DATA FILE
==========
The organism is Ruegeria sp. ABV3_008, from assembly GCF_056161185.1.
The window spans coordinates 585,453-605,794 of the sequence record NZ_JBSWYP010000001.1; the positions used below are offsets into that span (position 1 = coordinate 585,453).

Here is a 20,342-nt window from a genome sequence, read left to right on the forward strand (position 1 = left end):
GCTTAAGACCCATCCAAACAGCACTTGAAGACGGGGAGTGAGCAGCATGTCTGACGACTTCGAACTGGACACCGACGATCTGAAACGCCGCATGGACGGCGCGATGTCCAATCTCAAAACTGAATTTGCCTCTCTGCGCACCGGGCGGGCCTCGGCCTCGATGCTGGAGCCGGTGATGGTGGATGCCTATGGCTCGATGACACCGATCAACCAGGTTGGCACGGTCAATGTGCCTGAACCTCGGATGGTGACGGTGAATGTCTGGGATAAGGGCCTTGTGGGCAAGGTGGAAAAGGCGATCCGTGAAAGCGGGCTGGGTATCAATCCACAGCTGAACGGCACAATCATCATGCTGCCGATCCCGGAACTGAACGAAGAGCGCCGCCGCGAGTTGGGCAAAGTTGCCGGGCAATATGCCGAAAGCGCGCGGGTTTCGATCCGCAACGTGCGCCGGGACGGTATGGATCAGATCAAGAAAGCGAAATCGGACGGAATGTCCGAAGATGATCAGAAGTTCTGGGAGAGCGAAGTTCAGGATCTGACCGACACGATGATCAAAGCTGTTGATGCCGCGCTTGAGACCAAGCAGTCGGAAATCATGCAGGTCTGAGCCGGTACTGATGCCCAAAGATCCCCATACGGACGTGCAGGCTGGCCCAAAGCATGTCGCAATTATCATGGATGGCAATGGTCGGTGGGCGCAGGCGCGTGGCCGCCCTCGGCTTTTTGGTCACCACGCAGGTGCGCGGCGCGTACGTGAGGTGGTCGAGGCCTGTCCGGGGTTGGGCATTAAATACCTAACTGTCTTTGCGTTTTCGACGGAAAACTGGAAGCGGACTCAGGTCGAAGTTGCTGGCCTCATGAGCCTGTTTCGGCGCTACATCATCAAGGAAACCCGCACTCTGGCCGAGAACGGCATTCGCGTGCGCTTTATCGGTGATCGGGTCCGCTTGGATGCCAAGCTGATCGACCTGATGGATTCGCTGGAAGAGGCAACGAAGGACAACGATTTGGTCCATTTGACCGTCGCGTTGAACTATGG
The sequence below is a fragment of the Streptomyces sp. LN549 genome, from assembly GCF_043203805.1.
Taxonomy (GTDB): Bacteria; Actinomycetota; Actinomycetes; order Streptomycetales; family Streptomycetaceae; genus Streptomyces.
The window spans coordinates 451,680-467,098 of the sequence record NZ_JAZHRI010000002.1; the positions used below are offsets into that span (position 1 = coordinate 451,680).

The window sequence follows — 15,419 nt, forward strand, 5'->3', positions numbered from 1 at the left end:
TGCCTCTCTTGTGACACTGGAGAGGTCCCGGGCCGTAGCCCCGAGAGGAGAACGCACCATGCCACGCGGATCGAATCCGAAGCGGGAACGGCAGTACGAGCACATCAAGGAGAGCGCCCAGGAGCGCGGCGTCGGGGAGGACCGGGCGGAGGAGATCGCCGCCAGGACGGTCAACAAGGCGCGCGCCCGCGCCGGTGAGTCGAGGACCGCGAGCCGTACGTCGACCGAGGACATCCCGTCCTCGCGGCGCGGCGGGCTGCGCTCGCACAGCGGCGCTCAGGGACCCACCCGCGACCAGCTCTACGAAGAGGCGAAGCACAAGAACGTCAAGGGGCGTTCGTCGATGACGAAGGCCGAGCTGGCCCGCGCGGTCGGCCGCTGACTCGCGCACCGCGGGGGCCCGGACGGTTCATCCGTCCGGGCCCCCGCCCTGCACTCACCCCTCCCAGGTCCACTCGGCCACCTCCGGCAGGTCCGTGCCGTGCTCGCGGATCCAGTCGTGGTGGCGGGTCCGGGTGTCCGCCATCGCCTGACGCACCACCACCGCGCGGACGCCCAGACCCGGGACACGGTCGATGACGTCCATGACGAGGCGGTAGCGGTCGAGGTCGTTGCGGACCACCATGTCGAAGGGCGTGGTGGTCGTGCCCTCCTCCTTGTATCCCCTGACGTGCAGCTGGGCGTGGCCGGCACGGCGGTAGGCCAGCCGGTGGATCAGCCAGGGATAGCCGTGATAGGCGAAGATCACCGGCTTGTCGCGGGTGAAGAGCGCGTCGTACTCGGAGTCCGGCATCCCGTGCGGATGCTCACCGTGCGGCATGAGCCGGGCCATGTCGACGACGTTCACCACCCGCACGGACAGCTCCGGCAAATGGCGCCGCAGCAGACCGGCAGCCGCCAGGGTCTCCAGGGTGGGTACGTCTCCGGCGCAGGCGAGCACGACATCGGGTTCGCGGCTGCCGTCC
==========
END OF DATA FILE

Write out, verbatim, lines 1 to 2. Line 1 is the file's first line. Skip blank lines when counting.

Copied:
The organism is Ruegeria sp. ABV3_008, from assembly GCF_056161185.1.
The window spans coordinates 585,453-605,794 of the sequence record NZ_JBSWYP010000001.1; the positions used below are offsets into that span (position 1 = coordinate 585,453).